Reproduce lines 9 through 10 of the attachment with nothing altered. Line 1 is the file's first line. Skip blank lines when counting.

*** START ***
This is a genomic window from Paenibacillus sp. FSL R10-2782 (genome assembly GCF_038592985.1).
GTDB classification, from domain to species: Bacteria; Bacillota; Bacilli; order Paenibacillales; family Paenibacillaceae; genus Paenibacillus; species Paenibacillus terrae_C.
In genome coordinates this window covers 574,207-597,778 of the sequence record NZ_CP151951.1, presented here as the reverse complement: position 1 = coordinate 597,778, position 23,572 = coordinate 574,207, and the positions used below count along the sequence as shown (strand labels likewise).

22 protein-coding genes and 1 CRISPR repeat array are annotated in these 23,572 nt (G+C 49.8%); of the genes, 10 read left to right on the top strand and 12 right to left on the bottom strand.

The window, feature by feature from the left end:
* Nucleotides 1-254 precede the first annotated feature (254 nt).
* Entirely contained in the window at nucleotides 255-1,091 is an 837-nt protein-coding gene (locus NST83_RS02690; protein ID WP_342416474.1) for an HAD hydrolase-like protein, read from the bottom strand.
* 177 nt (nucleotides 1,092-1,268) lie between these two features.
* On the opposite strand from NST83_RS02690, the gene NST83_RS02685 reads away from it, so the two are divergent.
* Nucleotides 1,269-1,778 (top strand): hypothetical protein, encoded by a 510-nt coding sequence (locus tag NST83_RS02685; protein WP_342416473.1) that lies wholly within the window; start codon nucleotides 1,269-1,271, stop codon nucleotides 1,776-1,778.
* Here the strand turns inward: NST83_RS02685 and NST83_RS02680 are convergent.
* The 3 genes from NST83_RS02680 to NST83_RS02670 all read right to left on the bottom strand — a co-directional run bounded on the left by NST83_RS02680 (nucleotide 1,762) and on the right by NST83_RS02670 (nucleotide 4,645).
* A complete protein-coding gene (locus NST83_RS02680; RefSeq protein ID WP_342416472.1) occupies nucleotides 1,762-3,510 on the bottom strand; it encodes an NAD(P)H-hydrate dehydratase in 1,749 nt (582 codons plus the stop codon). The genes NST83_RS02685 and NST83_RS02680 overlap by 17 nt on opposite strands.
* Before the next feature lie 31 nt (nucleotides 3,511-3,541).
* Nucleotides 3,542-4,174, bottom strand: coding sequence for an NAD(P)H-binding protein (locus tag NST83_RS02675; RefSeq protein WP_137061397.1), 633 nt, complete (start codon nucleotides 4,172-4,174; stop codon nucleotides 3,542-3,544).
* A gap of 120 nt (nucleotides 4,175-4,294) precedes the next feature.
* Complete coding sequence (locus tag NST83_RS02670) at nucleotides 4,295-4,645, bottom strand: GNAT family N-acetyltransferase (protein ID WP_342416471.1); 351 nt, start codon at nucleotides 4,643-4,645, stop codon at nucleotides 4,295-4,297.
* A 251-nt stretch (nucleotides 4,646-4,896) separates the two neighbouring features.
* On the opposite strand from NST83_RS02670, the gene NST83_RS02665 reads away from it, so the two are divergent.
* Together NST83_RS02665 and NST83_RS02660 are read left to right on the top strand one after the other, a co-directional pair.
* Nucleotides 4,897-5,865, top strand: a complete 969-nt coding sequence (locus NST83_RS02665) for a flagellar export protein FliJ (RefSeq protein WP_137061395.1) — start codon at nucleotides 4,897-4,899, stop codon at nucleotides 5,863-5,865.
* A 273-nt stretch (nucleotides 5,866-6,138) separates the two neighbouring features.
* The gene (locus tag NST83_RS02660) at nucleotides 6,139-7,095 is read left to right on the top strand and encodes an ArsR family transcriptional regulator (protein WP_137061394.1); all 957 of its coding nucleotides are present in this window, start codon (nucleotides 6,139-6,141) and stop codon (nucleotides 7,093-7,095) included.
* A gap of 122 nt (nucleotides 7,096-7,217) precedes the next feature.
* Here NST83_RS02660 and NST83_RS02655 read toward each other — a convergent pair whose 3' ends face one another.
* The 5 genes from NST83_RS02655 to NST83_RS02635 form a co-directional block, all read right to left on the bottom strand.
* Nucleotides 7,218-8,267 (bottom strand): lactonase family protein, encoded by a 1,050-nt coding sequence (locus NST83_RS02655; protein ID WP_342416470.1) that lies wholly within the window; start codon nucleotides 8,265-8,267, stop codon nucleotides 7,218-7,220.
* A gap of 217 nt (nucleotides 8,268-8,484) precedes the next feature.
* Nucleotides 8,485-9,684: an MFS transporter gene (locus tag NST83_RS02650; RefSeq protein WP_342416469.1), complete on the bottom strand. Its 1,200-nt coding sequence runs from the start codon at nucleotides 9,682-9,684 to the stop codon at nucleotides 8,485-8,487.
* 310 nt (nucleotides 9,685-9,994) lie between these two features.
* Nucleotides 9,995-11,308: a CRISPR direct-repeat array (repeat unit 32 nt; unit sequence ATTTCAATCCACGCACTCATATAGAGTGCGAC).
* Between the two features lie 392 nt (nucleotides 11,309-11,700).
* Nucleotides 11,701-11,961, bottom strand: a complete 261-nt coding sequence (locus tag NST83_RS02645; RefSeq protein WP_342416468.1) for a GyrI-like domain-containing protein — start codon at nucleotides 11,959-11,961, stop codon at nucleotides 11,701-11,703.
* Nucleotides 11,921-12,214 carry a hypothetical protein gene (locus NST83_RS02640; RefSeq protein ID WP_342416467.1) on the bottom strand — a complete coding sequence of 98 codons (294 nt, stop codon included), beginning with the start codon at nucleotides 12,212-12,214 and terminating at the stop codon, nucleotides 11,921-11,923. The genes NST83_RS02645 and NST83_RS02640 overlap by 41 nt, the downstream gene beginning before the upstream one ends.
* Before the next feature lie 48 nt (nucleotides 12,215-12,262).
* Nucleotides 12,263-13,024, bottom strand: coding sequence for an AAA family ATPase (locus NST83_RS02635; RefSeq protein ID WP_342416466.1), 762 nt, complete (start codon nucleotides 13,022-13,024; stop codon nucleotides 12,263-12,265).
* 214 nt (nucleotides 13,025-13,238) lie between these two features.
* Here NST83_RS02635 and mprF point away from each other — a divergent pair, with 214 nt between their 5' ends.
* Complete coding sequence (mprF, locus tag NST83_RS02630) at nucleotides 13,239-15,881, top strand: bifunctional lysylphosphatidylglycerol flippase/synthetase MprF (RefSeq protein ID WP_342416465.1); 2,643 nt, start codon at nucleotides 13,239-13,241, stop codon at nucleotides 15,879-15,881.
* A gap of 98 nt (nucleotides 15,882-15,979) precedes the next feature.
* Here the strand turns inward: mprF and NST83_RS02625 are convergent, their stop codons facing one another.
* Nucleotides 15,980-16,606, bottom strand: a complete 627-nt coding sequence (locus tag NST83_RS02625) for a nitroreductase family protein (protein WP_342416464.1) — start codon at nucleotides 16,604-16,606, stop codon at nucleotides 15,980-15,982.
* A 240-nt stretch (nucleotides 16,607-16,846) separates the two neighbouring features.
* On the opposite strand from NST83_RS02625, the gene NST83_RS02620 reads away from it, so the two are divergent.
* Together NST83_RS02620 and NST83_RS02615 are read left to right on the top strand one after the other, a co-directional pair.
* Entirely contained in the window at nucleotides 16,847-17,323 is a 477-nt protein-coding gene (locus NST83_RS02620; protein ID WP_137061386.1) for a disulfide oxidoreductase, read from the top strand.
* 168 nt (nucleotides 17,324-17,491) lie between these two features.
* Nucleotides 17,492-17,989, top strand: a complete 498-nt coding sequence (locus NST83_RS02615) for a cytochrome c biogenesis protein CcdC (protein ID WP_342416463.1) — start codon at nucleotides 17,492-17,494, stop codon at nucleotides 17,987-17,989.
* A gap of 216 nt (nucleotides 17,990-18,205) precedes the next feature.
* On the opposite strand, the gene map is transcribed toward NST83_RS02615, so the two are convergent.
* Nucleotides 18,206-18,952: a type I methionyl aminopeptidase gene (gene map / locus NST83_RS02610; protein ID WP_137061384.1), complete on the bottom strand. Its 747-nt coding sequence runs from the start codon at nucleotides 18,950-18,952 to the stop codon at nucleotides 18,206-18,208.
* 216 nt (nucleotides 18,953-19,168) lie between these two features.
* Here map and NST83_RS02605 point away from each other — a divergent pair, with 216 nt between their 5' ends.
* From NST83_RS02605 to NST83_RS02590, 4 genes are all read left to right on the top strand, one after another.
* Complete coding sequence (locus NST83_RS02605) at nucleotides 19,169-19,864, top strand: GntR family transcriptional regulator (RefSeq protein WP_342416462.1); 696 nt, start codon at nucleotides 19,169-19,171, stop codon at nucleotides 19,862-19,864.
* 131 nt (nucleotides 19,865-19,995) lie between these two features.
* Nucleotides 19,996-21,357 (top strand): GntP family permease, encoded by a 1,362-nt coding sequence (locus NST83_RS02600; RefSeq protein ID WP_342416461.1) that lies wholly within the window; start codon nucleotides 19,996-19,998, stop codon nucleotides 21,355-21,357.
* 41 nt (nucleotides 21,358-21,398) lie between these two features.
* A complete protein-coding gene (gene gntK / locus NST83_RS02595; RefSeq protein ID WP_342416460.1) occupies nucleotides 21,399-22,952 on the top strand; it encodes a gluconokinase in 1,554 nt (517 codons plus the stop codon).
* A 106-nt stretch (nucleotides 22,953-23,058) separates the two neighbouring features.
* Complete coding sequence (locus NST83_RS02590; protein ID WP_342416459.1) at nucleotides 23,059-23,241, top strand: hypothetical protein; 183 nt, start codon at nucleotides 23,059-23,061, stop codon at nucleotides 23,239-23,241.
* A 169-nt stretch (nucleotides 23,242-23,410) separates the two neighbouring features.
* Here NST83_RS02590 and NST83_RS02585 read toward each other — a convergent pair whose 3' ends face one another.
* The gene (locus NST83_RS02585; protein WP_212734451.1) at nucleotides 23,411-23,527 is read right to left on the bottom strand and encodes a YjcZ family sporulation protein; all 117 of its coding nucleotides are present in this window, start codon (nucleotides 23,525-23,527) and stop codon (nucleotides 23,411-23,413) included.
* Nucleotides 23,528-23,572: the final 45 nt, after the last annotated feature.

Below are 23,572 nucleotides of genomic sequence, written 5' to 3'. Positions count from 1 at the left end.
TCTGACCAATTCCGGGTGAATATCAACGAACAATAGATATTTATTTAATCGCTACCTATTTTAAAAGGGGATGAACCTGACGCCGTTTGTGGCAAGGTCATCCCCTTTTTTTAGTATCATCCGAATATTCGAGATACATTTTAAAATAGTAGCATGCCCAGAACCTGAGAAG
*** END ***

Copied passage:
* On the opposite strand from NST83_RS02690, the gene NST83_RS02685 reads away from it, so the two are divergent.
* Nucleotides 1,269-1,778 (top strand): hypothetical protein, encoded by a 510-nt coding sequence (locus tag NST83_RS02685; protein WP_342416473.1) that lies wholly within the window; start codon nucleotides 1,269-1,271, stop codon nucleotides 1,776-1,778.